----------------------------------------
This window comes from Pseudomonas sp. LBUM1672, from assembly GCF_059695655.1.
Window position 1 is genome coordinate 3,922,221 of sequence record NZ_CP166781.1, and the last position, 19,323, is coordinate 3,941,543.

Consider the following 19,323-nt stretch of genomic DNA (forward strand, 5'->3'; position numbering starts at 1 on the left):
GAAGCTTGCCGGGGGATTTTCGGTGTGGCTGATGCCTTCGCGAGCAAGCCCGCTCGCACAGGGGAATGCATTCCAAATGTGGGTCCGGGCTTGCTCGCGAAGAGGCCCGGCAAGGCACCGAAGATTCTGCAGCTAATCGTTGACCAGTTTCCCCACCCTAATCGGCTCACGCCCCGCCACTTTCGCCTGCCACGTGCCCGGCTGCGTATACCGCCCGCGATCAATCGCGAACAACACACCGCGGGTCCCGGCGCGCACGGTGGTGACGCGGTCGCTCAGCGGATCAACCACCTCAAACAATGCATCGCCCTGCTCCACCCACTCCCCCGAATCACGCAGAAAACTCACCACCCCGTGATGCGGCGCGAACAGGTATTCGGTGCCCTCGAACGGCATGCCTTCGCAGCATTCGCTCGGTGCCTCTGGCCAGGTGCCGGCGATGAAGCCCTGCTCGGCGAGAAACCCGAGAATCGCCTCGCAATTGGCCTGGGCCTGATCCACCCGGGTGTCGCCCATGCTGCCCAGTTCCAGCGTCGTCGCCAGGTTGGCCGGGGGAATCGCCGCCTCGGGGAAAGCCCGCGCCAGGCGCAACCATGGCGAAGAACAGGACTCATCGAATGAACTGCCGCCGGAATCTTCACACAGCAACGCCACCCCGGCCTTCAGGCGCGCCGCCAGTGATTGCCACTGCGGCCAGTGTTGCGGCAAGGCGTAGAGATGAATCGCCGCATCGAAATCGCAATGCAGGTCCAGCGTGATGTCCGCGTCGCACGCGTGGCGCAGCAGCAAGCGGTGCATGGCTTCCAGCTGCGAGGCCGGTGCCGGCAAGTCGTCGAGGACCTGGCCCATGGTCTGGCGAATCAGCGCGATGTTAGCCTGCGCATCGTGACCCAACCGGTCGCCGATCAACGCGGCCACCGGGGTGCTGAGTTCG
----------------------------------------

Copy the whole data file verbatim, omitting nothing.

This window comes from Pseudomonas sp. LBUM1672, from assembly GCF_059695655.1.
Window position 1 is genome coordinate 3,922,221 of sequence record NZ_CP166781.1, and the last position, 19,323, is coordinate 3,941,543.

Consider the following 19,323-nt stretch of genomic DNA (forward strand, 5'->3'; position numbering starts at 1 on the left):
GAAGCTTGCCGGGGGATTTTCGGTGTGGCTGATGCCTTCGCGAGCAAGCCCGCTCGCACAGGGGAATGCATTCCAAATGTGGGTCCGGGCTTGCTCGCGAAGAGGCCCGGCAAGGCACCGAAGATTCTGCAGCTAATCGTTGACCAGTTTCCCCACCCTAATCGGCTCACGCCCCGCCACTTTCGCCTGCCACGTGCCCGGCTGCGTATACCGCCCGCGATCAATCGCGAACAACACACCGCGGGTCCCGGCGCGCACGGTGGTGACGCGGTCGCTCAGCGGATCAACCACCTCAAACAATGCATCGCCCTGCTCCACCCACTCCCCCGAATCACGCAGAAAACTCACCACCCCGTGATGCGGCGCGAACAGGTATTCGGTGCCCTCGAACGGCATGCCTTCGCAGCATTCGCTCGGTGCCTCTGGCCAGGTGCCGGCGATGAAGCCCTGCTCGGCGAGAAACCCGAGAATCGCCTCGCAATTGGCCTGGGCCTGATCCACCCGGGTGTCGCCCATGCTGCCCAGTTCCAGCGTCGTCGCCAGGTTGGCCGGGGGAATCGCCGCCTCGGGGAAAGCCCGCGCCAGGCGCAACCATGGCGAAGAACAGGACTCATCGAATGAACTGCCGCCGGAATCTTCACACAGCAACGCCACCCCGGCCTTCAGGCGCGCCGCCAGTGATTGCCACTGCGGCCAGTGTTGCGGCAAGGCGTAGAGATGAATCGCCGCATCGAAATCGCAATGCAGGTCCAGCGTGATGTCCGCGTCGCACGCGTGGCGCAGCAGCAAGCGGTGCATGGCTTCCAGCTGCGAGGCCGGTGCCGGCAAGTCGTCGAGGACCTGGCCCATGGTCTGGCGAATCAGCGCGATGTTAGCCTGCGCATCGTGACCCAACCGGTCGCCGATCAACGCGGCCACCGGGGTGCTGAGTTCG